The Russian banking system will survive a slump similar to that of the 1998 crisis when Russia refused to repay its debts. This is the conclusion that IMF experts arrived at while carrying out a so-called stress test of the Russian banking system, Poul Thomsen, the head of the IMF Resident Representative Office in Russia, told reporters today.
According to him, the IMF experts noted that in spite of severe losses suffered by domestic banks, the system would stand out because banks had profited by the last 3 or 4 years to increase their capitalization and strengthen their position. Yet, analysts are worrying about the volume of banking credits growing at a high speed. Experts believe the introduction of certain restrictions in this respect is possible, for the increase in the volume of money lending may seriously damage banks' stability in the event of an unfavorable macroeconomic situation.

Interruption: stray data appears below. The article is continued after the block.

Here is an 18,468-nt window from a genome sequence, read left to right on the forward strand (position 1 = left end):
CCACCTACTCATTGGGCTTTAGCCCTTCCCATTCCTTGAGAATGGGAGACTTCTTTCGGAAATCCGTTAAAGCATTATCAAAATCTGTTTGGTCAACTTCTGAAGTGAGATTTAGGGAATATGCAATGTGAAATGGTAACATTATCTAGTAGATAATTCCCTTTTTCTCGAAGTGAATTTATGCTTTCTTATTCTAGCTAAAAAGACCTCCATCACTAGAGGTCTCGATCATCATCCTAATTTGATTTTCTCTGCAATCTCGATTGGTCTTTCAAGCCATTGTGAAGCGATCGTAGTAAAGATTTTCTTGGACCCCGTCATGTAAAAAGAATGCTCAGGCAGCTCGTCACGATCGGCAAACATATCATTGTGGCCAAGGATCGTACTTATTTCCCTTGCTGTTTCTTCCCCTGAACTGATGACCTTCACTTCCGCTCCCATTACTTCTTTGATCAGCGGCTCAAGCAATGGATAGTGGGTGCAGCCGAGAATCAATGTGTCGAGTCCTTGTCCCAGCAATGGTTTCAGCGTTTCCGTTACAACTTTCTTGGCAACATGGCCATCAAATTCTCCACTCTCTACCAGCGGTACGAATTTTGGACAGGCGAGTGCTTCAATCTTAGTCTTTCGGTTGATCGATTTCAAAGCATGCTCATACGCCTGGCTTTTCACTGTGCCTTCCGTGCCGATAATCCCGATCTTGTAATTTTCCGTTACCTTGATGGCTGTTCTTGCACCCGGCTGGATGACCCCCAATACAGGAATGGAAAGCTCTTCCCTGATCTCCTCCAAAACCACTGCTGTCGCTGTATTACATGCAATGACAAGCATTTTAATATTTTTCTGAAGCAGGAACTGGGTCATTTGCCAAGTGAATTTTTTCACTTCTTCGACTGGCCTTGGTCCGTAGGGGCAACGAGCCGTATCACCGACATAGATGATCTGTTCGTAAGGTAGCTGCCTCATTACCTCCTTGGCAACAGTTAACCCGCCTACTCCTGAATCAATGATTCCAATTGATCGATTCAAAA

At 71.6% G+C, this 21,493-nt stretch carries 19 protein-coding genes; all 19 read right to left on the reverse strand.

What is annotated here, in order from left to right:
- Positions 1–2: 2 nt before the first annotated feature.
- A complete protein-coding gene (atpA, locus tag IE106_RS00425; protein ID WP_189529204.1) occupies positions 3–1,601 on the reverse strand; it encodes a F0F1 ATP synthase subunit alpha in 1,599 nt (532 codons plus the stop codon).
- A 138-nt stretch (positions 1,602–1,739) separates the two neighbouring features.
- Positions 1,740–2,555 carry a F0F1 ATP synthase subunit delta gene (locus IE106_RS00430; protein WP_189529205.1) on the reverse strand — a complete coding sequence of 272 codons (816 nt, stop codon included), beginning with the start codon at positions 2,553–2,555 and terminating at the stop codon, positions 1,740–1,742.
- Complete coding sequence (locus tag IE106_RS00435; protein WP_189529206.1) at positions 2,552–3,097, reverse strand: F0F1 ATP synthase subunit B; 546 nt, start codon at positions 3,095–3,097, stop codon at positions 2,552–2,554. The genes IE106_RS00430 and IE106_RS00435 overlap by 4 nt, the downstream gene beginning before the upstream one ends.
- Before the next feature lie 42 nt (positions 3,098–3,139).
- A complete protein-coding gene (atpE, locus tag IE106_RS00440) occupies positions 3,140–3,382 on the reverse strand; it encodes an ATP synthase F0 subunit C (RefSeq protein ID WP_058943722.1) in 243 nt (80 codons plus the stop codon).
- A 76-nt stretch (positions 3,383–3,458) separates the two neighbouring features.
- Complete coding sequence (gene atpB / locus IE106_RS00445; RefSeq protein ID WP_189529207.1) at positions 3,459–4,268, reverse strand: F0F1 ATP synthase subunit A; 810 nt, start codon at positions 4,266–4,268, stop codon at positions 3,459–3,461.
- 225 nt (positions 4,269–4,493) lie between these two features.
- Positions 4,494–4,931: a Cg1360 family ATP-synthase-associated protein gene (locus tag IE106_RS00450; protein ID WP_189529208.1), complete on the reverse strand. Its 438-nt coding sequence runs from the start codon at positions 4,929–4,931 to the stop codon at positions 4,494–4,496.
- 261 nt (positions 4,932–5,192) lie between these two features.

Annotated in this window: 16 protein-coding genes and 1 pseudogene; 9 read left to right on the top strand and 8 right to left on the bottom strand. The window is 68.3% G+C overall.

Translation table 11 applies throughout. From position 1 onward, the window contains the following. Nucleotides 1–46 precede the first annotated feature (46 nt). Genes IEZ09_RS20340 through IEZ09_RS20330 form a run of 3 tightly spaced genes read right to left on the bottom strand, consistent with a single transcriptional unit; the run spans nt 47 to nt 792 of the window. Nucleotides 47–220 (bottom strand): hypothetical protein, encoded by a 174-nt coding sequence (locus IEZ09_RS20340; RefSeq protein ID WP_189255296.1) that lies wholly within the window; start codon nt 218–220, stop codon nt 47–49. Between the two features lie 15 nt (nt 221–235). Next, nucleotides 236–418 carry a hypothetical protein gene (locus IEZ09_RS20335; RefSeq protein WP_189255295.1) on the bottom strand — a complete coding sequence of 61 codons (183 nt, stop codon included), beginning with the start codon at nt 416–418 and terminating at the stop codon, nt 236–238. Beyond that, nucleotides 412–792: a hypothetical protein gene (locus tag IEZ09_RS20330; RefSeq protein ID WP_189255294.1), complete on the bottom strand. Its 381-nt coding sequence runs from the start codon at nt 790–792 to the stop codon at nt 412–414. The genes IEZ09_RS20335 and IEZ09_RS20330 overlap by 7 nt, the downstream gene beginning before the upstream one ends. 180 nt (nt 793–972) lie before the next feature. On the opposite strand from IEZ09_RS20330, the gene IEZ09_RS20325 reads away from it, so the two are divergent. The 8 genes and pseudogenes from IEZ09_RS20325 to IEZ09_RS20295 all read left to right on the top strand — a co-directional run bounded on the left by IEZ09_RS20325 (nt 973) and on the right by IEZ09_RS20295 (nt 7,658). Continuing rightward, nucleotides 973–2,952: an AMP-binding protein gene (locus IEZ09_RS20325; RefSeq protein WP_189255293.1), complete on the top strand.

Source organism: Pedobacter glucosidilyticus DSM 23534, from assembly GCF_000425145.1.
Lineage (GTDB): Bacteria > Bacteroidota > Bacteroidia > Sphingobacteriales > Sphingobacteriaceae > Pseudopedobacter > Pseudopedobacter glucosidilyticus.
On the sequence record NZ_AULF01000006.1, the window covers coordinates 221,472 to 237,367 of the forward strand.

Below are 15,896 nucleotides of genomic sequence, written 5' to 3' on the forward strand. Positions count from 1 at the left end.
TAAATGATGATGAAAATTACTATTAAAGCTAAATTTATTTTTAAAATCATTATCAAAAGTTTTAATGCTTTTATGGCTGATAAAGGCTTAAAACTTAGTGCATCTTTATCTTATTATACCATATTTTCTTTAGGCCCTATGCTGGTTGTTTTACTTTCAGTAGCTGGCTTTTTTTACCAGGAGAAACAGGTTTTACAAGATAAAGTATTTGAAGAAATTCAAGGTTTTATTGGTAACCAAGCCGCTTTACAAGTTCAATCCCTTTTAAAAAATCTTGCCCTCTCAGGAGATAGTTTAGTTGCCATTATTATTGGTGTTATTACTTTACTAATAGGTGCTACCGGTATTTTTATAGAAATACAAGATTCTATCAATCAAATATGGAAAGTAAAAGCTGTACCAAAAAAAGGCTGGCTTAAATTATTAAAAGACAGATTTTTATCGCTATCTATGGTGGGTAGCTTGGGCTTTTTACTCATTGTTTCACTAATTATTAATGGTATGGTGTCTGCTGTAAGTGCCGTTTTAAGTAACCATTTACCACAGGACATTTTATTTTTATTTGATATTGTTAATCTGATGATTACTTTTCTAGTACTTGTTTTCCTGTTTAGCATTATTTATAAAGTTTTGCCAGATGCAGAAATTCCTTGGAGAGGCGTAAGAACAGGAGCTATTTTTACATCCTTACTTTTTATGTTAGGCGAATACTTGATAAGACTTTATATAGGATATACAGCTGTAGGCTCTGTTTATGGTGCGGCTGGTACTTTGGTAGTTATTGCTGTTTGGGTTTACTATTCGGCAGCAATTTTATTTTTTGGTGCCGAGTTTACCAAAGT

Meanwhile, Thomsen noted this was not the only danger for the banking system. The lack of reforms in the banking sector, particularly with regard to the introduction of international accounting standards, and the formal nature of banking supervision are among other negative factors. Another potential threat to the Russian banking system is the fact that the liberalization of cash flows may outride banking reforms.
After WWII, the Soviet army left Austria, and the latter had always remained a neutral state and never joined NATO
Russia experienced default on August 17, 1998. Today, 20 years after those events, the economic situation in Russia does not seem stable to many